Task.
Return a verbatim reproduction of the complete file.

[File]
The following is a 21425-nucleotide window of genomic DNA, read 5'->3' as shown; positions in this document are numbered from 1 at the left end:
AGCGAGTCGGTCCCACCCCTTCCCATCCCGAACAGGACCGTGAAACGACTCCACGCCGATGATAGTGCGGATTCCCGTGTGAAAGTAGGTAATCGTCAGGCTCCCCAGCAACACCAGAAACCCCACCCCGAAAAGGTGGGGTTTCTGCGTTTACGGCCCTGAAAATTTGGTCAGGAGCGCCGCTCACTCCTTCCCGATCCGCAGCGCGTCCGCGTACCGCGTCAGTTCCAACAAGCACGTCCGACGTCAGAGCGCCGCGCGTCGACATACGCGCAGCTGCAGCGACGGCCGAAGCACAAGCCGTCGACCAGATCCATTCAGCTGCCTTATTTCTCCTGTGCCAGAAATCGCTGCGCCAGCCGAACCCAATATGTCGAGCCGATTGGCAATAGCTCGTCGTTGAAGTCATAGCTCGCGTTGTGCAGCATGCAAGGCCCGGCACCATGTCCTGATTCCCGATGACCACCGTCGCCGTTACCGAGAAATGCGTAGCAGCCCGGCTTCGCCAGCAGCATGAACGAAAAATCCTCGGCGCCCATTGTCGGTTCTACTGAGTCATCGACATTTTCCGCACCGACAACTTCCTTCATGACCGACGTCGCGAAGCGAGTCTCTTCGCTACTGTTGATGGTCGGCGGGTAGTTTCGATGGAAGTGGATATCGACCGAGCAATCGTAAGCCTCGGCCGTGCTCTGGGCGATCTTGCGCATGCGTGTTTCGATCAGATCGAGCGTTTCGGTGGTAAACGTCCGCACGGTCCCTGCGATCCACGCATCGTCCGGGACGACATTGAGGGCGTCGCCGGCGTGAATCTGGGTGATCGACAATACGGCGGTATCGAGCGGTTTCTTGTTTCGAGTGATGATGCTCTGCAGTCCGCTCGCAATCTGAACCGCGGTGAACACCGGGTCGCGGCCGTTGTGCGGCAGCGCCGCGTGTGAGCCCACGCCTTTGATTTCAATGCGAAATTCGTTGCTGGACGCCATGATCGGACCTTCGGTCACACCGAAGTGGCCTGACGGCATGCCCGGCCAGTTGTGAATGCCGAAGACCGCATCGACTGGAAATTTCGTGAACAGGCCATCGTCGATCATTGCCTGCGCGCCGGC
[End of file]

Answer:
The following is a 21425-nucleotide window of genomic DNA, read 5'->3' as shown; positions in this document are numbered from 1 at the left end:
AGCGAGTCGGTCCCACCCCTTCCCATCCCGAACAGGACCGTGAAACGACTCCACGCCGATGATAGTGCGGATTCCCGTGTGAAAGTAGGTAATCGTCAGGCTCCCCAGCAACACCAGAAACCCCACCCCGAAAAGGTGGGGTTTCTGCGTTTACGGCCCTGAAAATTTGGTCAGGAGCGCCGCTCACTCCTTCCCGATCCGCAGCGCGTCCGCGTACCGCGTCAGTTCCAACAAGCACGTCCGACGTCAGAGCGCCGCGCGTCGACATACGCGCAGCTGCAGCGACGGCCGAAGCACAAGCCGTCGACCAGATCCATTCAGCTGCCTTATTTCTCCTGTGCCAGAAATCGCTGCGCCAGCCGAACCCAATATGTCGAGCCGATTGGCAATAGCTCGTCGTTGAAGTCATAGCTCGCGTTGTGCAGCATGCAAGGCCCGGCACCATGTCCTGATTCCCGATGACCACCGTCGCCGTTACCGAGAAATGCGTAGCAGCCCGGCTTCGCCAGCAGCATGAACGAAAAATCCTCGGCGCCCATTGTCGGTTCTACTGAGTCATCGACATTTTCCGCACCGACAACTTCCTTCATGACCGACGTCGCGAAGCGAGTCTCTTCGCTACTGTTGATGGTCGGCGGGTAGTTTCGATGGAAGTGGATATCGACCGAGCAATCGTAAGCCTCGGCCGTGCTCTGGGCGATCTTGCGCATGCGTGTTTCGATCAGATCGAGCGTTTCGGTGGTAAACGTCCGCACGGTCCCTGCGATCCACGCATCGTCCGGGACGACATTGAGGGCGTCGCCGGCGTGAATCTGGGTGATCGACAATACGGCGGTATCGAGCGGTTTCTTGTTTCGAGTGATGATGCTCTGCAGTCCGCTCGCAATCTGAACCGCGGTGAACACCGGGTCGCGGCCGTTGTGCGGCAGCGCCGCGTGTGAGCCCACGCCTTTGATTTCAATGCGAAATTCGTTGCTGGACGCCATGATCGGACCTTCGGTCACACCGAAGTGGCCTGACGGCATGCCCGGCCAGTTGTGAATGCCGAAGACCGCATCGACTGGAAATTTCGTGAACAGGCCATCGTCGATCATTGCCTGCGCGCCGGC